TUESDAY, Jan. 5 (HealthDay News) -- Antidepressants seem to be most effective for the people with the most severe symptoms, new research suggests.
Individuals with mild-to-moderate symptoms may fare no better on antidepressants than on a placebo, say the authors of a new analysis published in the Jan. 6 issue of the Journal of the American Medical Association.
But the findings are not actually that surprising, said one expert, and don't necessarily mean that people with mild-to-moderate depression should not try antidepressants.
"I'm not sure this is a finding that's counter to giving medication to people with mild-to-moderate depression," said Dr. Gregory Asnis, director of the anxiety and depression program at Montefiore Medical Center in New York City.
Even the placebo group showed a response and, over time, the placebo effect tends to wear off, Asnis explained, whereas true drug responders continue to benefit, a difference that might not be evident in the time periods involved in the study.
"The bottom line is even though the benefits of a drug compared with placebo may be most demonstrated in severely ill people, one question is what happens in time," he said. "Placebo frequently fails as time goes on."
The findings follow on the heels of another study, released Jan. 4 in the Archives of General Psychiatry, which reported that one in five U.S. adults fails to get minimum guideline-recommended treatment for depression, and even fewer receive optimal care in minority populations such as Mexican Americans.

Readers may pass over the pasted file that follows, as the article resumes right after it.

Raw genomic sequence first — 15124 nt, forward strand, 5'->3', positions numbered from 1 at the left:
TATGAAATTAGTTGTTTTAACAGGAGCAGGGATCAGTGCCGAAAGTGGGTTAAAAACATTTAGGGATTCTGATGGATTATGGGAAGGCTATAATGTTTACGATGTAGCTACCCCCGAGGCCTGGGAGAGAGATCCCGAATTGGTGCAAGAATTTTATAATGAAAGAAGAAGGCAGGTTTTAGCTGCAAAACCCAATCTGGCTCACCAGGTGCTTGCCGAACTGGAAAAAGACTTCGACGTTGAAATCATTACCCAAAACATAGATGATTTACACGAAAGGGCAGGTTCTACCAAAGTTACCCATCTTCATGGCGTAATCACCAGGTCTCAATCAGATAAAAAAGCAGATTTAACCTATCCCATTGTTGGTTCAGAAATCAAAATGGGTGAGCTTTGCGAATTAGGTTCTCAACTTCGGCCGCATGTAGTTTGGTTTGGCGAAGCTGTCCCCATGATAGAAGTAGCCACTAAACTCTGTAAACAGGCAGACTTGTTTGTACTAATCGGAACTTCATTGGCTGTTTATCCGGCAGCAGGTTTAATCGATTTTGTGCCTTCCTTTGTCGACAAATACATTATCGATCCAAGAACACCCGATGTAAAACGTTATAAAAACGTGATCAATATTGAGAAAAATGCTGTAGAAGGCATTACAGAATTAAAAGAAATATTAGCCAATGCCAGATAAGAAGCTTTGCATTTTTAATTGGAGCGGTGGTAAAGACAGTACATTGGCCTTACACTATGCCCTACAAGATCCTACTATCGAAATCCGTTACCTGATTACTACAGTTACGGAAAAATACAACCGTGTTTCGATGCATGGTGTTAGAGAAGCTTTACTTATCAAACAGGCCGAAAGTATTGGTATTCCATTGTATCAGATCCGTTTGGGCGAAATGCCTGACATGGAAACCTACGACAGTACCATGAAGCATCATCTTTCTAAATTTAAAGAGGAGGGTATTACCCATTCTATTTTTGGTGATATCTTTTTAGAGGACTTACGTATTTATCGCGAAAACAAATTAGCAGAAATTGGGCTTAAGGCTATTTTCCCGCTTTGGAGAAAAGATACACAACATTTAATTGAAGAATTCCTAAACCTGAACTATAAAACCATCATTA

The authors of the more recent study scoured results from six previously completed large, randomized and placebo-controlled trials looking at major and minor depression.
Virtually no difference was noted between placebo and medication effects in people who scored lower on depression scales. But as depression severity increased, so did the drug benefits.
According to the study authors, most studies showing a benefit to antidepressants focus on more severely depressed individuals.
They suggested that patients and health-care providers should be aware that antidepressant therapy may not be as beneficial in people with milder forms of the condition.
Many of the study authors reported receiving funding from different pharmaceutical companies, although this study was funded by the National Institute of Mental Health.
The National Institute of Mental Health has more on antidepressants.
SOURCES: Gregory Asnis, M.D., director, anxiety and depression program, Montefiore Medical Center, New York City; Jan. 6, 2010, Journal of the American Medical Association